Flash Fiction by David Ricchiute
His body drained from the night before, he shirked on cartons packed with product, on window sills, in vacant stalls. Dozed in an oversized dumbwaiter-lift he brought to a stop between two floors. And slept—we’re talking deep-rem sleep—by a furnace that raged with flaming heat, feet away from a stack of coal he’d shoveled there himself.
He’d worked—he had—to get things done, then shirked the rest of the grueling shift, his body run-down from sleepless nights plotting to arrange clandestine dens to manage the winter cold. Some knew he’d taken to slacking off, but they also knew his work got done. They’d taken to looking after him, to looking the other way.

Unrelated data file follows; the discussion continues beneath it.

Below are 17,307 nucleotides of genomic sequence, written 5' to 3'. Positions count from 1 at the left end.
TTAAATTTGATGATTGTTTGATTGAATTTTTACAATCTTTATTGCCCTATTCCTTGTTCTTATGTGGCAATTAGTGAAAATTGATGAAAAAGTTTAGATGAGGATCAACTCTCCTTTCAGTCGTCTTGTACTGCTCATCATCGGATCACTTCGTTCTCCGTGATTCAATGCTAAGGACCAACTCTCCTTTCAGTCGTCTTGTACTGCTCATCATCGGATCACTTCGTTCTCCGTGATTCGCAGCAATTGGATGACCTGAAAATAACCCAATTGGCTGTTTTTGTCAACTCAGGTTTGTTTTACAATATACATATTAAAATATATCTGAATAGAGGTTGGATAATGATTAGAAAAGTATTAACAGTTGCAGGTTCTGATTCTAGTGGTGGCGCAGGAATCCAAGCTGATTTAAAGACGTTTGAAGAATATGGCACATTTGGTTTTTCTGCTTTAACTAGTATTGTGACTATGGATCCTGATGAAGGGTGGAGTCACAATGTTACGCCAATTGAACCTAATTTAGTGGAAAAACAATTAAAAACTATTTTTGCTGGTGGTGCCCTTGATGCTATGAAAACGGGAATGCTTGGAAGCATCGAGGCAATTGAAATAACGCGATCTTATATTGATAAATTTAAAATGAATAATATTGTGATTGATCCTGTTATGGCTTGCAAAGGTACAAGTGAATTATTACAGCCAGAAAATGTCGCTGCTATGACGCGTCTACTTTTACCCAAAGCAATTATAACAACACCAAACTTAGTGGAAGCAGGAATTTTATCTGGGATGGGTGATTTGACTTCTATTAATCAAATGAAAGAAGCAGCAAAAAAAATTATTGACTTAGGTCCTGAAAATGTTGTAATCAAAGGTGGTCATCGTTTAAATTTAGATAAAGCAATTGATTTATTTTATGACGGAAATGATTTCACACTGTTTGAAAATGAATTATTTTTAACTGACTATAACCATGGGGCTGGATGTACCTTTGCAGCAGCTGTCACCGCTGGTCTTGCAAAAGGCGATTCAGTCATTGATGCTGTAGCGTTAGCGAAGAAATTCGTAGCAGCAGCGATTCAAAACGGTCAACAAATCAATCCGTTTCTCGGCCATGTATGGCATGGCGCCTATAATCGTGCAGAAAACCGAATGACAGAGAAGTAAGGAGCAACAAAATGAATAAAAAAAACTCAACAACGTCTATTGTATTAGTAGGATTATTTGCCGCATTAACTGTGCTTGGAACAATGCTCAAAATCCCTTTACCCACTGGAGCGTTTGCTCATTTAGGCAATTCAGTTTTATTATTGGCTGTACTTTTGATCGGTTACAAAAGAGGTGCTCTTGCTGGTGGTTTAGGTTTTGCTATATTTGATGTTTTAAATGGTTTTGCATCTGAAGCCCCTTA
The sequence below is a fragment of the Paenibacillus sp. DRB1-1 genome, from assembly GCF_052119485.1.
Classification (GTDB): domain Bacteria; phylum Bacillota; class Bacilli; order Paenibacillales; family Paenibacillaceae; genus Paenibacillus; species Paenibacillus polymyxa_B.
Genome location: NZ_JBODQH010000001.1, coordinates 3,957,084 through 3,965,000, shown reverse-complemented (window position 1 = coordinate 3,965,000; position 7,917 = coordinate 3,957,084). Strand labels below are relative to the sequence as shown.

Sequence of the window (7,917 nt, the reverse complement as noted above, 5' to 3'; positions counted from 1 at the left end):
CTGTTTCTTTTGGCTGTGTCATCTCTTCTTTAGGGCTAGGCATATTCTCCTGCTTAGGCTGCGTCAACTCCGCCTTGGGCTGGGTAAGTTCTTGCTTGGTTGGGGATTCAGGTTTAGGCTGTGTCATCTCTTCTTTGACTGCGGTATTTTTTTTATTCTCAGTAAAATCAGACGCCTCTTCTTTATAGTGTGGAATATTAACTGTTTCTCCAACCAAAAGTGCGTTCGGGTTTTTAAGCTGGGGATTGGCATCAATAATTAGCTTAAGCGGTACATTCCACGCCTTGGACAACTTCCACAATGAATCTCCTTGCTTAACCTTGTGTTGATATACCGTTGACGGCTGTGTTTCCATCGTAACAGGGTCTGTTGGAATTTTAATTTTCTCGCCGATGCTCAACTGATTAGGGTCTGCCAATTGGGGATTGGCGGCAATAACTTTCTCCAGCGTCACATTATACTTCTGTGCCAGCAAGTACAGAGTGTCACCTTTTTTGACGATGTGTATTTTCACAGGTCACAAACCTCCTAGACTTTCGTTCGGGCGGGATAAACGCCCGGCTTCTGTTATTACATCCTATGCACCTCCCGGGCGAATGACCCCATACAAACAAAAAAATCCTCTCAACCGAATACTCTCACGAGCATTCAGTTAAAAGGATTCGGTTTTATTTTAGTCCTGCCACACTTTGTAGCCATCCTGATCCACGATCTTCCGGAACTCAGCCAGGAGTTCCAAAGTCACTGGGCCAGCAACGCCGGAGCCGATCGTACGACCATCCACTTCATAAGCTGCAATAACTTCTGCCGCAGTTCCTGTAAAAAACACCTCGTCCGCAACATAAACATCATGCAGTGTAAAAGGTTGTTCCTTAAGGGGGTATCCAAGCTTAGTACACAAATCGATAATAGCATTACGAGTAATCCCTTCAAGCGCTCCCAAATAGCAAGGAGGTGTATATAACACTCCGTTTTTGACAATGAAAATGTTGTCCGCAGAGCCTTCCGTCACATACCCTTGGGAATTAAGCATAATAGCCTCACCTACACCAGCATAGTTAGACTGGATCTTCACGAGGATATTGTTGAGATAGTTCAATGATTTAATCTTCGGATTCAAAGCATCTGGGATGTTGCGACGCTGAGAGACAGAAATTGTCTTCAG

End of the shift, he punched the clock and walked through snow to the parking lot. Heavier now, the snow had begun at noon, slow. Others rushed to get home quick—meager homes for sure, but still. He did not rush, or speak, or smile, or look in the direction of those who know. He opened the door, wiped the seat, and sat in the car with his hands by his side with all that was his in the trunk.
David Ricchiute is the author of two poetry collections, Uncertain in the Worst Way (Main Street Rag Publishing, 2020) and So Everyone Else Will Know (Aldrich Press, 2018). Fiction and poetry appear in NOON, The Massachusetts Review, Tampa Review, The Louisville Review, and The Heartland Review, among others. Born in Rhode Island, he lives now in Indiana and in Kentucky.